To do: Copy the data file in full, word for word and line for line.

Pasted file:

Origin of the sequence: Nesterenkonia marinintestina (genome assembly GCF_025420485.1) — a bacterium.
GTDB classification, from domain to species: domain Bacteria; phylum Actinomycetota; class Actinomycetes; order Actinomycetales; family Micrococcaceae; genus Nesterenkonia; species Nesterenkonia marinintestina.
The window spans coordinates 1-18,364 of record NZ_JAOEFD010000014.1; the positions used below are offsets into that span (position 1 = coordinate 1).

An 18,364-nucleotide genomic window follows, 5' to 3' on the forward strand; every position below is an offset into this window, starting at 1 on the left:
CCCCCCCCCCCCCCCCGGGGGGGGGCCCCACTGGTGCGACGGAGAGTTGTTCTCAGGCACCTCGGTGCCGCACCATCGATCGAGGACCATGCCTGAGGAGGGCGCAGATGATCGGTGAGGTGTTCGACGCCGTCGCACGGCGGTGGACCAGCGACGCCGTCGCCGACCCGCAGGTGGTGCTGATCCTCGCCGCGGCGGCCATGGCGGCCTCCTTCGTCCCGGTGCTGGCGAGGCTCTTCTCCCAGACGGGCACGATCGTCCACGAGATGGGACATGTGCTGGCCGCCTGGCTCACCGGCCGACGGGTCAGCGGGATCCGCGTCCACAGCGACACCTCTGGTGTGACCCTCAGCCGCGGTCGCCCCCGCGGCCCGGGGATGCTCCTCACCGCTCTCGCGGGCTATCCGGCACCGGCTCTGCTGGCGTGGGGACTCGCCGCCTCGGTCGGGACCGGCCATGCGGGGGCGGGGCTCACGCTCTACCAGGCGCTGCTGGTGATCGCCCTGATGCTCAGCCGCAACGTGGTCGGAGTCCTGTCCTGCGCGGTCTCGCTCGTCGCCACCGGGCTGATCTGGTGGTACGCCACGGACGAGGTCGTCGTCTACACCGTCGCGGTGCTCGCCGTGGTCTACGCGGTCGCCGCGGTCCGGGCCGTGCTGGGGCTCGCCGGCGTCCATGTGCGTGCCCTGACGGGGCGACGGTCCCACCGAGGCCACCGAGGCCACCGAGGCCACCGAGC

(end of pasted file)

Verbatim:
Origin of the sequence: Nesterenkonia marinintestina (genome assembly GCF_025420485.1) — a bacterium.
GTDB classification, from domain to species: domain Bacteria; phylum Actinomycetota; class Actinomycetes; order Actinomycetales; family Micrococcaceae; genus Nesterenkonia; species Nesterenkonia marinintestina.
The window spans coordinates 1-18,364 of record NZ_JAOEFD010000014.1; the positions used below are offsets into that span (position 1 = coordinate 1).

An 18,364-nucleotide genomic window follows, 5' to 3' on the forward strand; every position below is an offset into this window, starting at 1 on the left:
CCCCCCCCCCCCCCCCGGGGGGGGGCCCCACTGGTGCGACGGAGAGTTGTTCTCAGGCACCTCGGTGCCGCACCATCGATCGAGGACCATGCCTGAGGAGGGCGCAGATGATCGGTGAGGTGTTCGACGCCGTCGCACGGCGGTGGACCAGCGACGCCGTCGCCGACCCGCAGGTGGTGCTGATCCTCGCCGCGGCGGCCATGGCGGCCTCCTTCGTCCCGGTGCTGGCGAGGCTCTTCTCCCAGACGGGCACGATCGTCCACGAGATGGGACATGTGCTGGCCGCCTGGCTCACCGGCCGACGGGTCAGCGGGATCCGCGTCCACAGCGACACCTCTGGTGTGACCCTCAGCCGCGGTCGCCCCCGCGGCCCGGGGATGCTCCTCACCGCTCTCGCGGGCTATCCGGCACCGGCTCTGCTGGCGTGGGGACTCGCCGCCTCGGTCGGGACCGGCCATGCGGGGGCGGGGCTCACGCTCTACCAGGCGCTGCTGGTGATCGCCCTGATGCTCAGCCGCAACGTGGTCGGAGTCCTGTCCTGCGCGGTCTCGCTCGTCGCCACCGGGCTGATCTGGTGGTACGCCACGGACGAGGTCGTCGTCTACACCGTCGCGGTGCTCGCCGTGGTCTACGCGGTCGCCGCGGTCCGGGCCGTGCTGGGGCTCGCCGGCGTCCATGTGCGTGCCCTGACGGGGCGACGGTCCCACCGAGGCCACCGAGGCCACCGAGGCCACCGAGC